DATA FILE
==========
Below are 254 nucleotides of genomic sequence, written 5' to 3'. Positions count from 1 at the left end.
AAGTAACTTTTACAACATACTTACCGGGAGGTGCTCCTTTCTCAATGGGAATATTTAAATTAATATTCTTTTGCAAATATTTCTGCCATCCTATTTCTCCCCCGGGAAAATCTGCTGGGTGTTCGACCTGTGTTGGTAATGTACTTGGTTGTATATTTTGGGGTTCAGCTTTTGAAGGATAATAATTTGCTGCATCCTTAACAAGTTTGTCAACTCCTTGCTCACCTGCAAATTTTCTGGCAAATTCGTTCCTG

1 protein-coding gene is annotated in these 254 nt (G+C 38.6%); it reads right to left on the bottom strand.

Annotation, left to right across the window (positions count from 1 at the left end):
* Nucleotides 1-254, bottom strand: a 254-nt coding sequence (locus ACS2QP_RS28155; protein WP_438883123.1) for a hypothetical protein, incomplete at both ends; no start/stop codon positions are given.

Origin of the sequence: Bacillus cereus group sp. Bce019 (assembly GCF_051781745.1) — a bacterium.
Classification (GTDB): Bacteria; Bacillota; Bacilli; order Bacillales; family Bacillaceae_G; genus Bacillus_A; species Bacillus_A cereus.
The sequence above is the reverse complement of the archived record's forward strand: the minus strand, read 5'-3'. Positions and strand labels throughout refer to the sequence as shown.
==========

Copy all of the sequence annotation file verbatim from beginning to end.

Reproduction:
Below are 254 nucleotides of genomic sequence, written 5' to 3'. Positions count from 1 at the left end.
AAGTAACTTTTACAACATACTTACCGGGAGGTGCTCCTTTCTCAATGGGAATATTTAAATTAATATTCTTTTGCAAATATTTCTGCCATCCTATTTCTCCCCCGGGAAAATCTGCTGGGTGTTCGACCTGTGTTGGTAATGTACTTGGTTGTATATTTTGGGGTTCAGCTTTTGAAGGATAATAATTTGCTGCATCCTTAACAAGTTTGTCAACTCCTTGCTCACCTGCAAATTTTCTGGCAAATTCGTTCCTG

1 protein-coding gene is annotated in these 254 nt (G+C 38.6%); it reads right to left on the bottom strand.

Annotation, left to right across the window (positions count from 1 at the left end):
* Nucleotides 1-254, bottom strand: a 254-nt coding sequence (locus ACS2QP_RS28155; protein WP_438883123.1) for a hypothetical protein, incomplete at both ends; no start/stop codon positions are given.

Origin of the sequence: Bacillus cereus group sp. Bce019 (assembly GCF_051781745.1) — a bacterium.
Classification (GTDB): Bacteria; Bacillota; Bacilli; order Bacillales; family Bacillaceae_G; genus Bacillus_A; species Bacillus_A cereus.
The sequence above is the reverse complement of the archived record's forward strand: the minus strand, read 5'-3'. Positions and strand labels throughout refer to the sequence as shown.